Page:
“Sometimes coaches are more concerned about the win than they are about what’s best for the kid,” Sandy pitching coach Ed Miller says.

Miller, who became a coach after his time as a minor league catcher, says coaches too often rely on one pitcher for important games. They’re used until they fatigue and falter.

He believes an alternative approach remains mindful of pitchers’ physical wellbeing and also accounts for their psychological welfare.

“Take them off the mound when they’ve had success, not when they’ve failed,” he says.

Miller adds that pitchers need to experience failure in order to develop the ability to persevere, but every start shouldn’t end when they hit the wall. He suggests this method builds confidence.

But what is best for the kid sometimes differs from a coach’s strategy to win. And when the stakes are high, the desire to succeed can overshadow the responsible decision.

Ideally, we should be able to trust coaches to do what’s best for their pitcher’s health while the parents ensure this happens. But from my experience as a coach this year, I’ve learned that isn’t always reality.

Instead, the reality is, at times, troubling.

According to a five-year study conducted by the University of North Carolina Department of Exercise and Sports Science and concluded in 2011, the primary cause of arm injuries in youth baseball players was overuse. It also found that “the number of pitcher-related injuries doubled between Little League (ages 8-13) and high school, mostly due to the higher number of innings and pitches thrown.”

Those in charge should be educated on the risks of overusing pitchers and how to prevent injuries.

Also, the emphasis on winning in youth sports needs to change. I’m not saying children shouldn’t be taught the importance of winning, because I believe striving to succeed instills work ethic and determination.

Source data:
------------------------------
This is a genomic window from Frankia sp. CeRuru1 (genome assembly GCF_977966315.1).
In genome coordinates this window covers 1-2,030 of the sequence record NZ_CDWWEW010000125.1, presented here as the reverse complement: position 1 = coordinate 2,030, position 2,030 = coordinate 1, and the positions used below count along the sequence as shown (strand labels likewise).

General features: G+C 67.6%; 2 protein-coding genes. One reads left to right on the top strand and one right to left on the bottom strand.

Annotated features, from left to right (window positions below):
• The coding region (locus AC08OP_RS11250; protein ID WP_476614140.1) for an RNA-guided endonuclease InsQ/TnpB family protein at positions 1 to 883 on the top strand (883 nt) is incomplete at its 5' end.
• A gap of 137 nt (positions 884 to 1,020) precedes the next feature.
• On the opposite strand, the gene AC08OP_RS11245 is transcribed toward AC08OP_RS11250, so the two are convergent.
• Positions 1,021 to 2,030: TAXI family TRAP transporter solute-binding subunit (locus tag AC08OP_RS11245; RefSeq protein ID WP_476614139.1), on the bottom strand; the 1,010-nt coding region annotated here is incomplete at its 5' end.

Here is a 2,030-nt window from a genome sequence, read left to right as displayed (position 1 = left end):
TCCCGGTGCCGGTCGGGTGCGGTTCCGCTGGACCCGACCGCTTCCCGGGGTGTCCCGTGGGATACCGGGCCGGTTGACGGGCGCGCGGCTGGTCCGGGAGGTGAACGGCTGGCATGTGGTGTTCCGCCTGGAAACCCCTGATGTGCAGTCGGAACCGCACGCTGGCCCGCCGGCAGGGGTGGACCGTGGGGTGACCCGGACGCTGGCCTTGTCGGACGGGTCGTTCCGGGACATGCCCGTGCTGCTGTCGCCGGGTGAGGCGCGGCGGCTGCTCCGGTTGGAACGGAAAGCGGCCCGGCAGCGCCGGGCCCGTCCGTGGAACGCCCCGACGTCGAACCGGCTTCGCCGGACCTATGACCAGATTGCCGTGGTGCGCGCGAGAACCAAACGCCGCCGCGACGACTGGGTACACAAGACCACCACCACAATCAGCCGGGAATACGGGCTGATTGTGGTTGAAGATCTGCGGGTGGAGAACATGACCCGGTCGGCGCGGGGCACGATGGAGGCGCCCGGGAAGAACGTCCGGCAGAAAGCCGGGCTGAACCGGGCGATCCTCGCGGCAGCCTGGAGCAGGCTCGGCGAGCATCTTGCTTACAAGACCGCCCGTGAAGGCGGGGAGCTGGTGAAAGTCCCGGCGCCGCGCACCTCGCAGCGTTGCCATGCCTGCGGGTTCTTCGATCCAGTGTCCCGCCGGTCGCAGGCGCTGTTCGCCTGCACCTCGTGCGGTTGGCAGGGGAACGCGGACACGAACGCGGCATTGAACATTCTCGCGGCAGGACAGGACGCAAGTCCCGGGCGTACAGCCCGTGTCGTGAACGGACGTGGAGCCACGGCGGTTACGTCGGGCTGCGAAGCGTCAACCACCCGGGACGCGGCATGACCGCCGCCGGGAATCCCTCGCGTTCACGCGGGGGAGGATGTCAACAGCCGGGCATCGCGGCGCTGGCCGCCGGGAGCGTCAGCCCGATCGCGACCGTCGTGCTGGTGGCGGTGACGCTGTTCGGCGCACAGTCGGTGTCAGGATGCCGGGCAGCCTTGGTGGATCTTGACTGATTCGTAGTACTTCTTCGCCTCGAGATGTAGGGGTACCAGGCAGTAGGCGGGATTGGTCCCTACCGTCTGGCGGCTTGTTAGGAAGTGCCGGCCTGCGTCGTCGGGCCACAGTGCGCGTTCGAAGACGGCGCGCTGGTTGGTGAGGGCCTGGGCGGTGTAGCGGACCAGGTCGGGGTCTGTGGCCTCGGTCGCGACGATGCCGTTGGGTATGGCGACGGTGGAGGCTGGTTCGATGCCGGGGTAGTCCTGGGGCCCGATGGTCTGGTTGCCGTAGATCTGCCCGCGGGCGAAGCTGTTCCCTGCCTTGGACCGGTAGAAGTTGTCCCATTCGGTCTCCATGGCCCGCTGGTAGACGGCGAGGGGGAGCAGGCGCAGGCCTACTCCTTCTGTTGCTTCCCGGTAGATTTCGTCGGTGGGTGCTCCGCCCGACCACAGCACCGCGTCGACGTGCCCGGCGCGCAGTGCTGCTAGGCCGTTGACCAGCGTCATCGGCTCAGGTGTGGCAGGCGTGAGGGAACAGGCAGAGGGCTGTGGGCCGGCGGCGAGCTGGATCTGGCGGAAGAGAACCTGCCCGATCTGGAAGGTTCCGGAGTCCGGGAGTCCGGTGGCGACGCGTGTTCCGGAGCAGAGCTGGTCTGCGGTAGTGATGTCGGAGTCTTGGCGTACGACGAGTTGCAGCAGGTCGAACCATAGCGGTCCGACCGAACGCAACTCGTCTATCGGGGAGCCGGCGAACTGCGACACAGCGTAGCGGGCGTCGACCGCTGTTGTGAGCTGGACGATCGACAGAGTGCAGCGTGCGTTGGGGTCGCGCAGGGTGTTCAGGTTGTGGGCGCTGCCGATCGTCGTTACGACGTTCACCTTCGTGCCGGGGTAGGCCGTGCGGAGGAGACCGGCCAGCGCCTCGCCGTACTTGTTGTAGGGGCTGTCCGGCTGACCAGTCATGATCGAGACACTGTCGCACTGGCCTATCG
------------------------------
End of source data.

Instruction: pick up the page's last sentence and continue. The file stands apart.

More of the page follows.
But at times, coaches and parents are more concerned about winning than the children are.

Youth baseball is a platform for developing players. But when we rely on just a couple of players, others get lost in the fray. Give the stars a break and accept your duty to make every player better.

Don’t limit the mound to one or two pitchers. Give a multitude of children the opportunity to learn and perform.

Finally, tournaments need to ensure the health of pitchers isn’t jeopardized while competing in their event. Don’t provide recommendations and hope coaches are responsible enough to adhere. If you believe they are best for a pitcher, adopt them as rules.

Hopefully, children can have careers that last through high school, if not longer. Let’s make sure that’s possible. Talent should dictate when their playing careers are over, not their health.

It’s our responsibility to act in their best interest, regardless of our desire to win.

Sports reporter Kristopher Anderson can be reached by email at This email address is being protected from spambots. You need JavaScript enabled to view it.